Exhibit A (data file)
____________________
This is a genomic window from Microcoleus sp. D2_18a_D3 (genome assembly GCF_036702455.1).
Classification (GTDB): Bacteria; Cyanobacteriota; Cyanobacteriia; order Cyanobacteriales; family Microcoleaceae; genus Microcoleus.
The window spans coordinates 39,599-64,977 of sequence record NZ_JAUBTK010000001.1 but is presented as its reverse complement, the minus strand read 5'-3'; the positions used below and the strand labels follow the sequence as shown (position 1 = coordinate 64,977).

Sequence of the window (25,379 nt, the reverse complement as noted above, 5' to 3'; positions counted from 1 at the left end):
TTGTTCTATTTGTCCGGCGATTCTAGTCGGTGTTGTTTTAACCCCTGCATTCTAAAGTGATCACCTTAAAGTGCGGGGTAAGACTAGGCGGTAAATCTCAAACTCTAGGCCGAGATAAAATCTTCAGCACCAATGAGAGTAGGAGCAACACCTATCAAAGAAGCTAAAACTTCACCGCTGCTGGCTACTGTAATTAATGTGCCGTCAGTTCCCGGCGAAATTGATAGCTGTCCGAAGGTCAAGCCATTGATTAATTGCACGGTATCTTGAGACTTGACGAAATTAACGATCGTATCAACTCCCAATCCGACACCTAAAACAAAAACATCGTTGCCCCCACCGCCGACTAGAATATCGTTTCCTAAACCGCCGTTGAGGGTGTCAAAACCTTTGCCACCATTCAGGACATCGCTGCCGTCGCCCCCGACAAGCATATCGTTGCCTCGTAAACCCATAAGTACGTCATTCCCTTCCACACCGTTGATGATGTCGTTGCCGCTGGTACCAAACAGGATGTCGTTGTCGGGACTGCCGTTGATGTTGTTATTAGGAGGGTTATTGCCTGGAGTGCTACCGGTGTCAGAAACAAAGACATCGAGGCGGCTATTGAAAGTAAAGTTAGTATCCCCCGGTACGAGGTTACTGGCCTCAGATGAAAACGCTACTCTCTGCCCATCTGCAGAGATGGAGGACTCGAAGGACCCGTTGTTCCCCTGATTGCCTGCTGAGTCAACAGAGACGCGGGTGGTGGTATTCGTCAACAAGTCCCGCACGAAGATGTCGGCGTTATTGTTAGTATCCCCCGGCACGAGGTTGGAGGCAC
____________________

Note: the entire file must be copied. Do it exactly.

This is a genomic window from Microcoleus sp. D2_18a_D3 (genome assembly GCF_036702455.1).
Classification (GTDB): Bacteria; Cyanobacteriota; Cyanobacteriia; order Cyanobacteriales; family Microcoleaceae; genus Microcoleus.
The window spans coordinates 39,599-64,977 of sequence record NZ_JAUBTK010000001.1 but is presented as its reverse complement, the minus strand read 5'-3'; the positions used below and the strand labels follow the sequence as shown (position 1 = coordinate 64,977).

Sequence of the window (25,379 nt, the reverse complement as noted above, 5' to 3'; positions counted from 1 at the left end):
TTGTTCTATTTGTCCGGCGATTCTAGTCGGTGTTGTTTTAACCCCTGCATTCTAAAGTGATCACCTTAAAGTGCGGGGTAAGACTAGGCGGTAAATCTCAAACTCTAGGCCGAGATAAAATCTTCAGCACCAATGAGAGTAGGAGCAACACCTATCAAAGAAGCTAAAACTTCACCGCTGCTGGCTACTGTAATTAATGTGCCGTCAGTTCCCGGCGAAATTGATAGCTGTCCGAAGGTCAAGCCATTGATTAATTGCACGGTATCTTGAGACTTGACGAAATTAACGATCGTATCAACTCCCAATCCGACACCTAAAACAAAAACATCGTTGCCCCCACCGCCGACTAGAATATCGTTTCCTAAACCGCCGTTGAGGGTGTCAAAACCTTTGCCACCATTCAGGACATCGCTGCCGTCGCCCCCGACAAGCATATCGTTGCCTCGTAAACCCATAAGTACGTCATTCCCTTCCACACCGTTGATGATGTCGTTGCCGCTGGTACCAAACAGGATGTCGTTGTCGGGACTGCCGTTGATGTTGTTATTAGGAGGGTTATTGCCTGGAGTGCTACCGGTGTCAGAAACAAAGACATCGAGGCGGCTATTGAAAGTAAAGTTAGTATCCCCCGGTACGAGGTTACTGGCCTCAGATGAAAACGCTACTCTCTGCCCATCTGCAGAGATGGAGGACTCGAAGGACCCGTTGTTCCCCTGATTGCCTGCTGAGTCAACAGAGACGCGGGTGGTGGTATTCGTCAACAAGTCCCGCACGAAGATGTCGGCGTTATTGTTAGTATCCCCCGGCACGAGGTTGGAGGCAC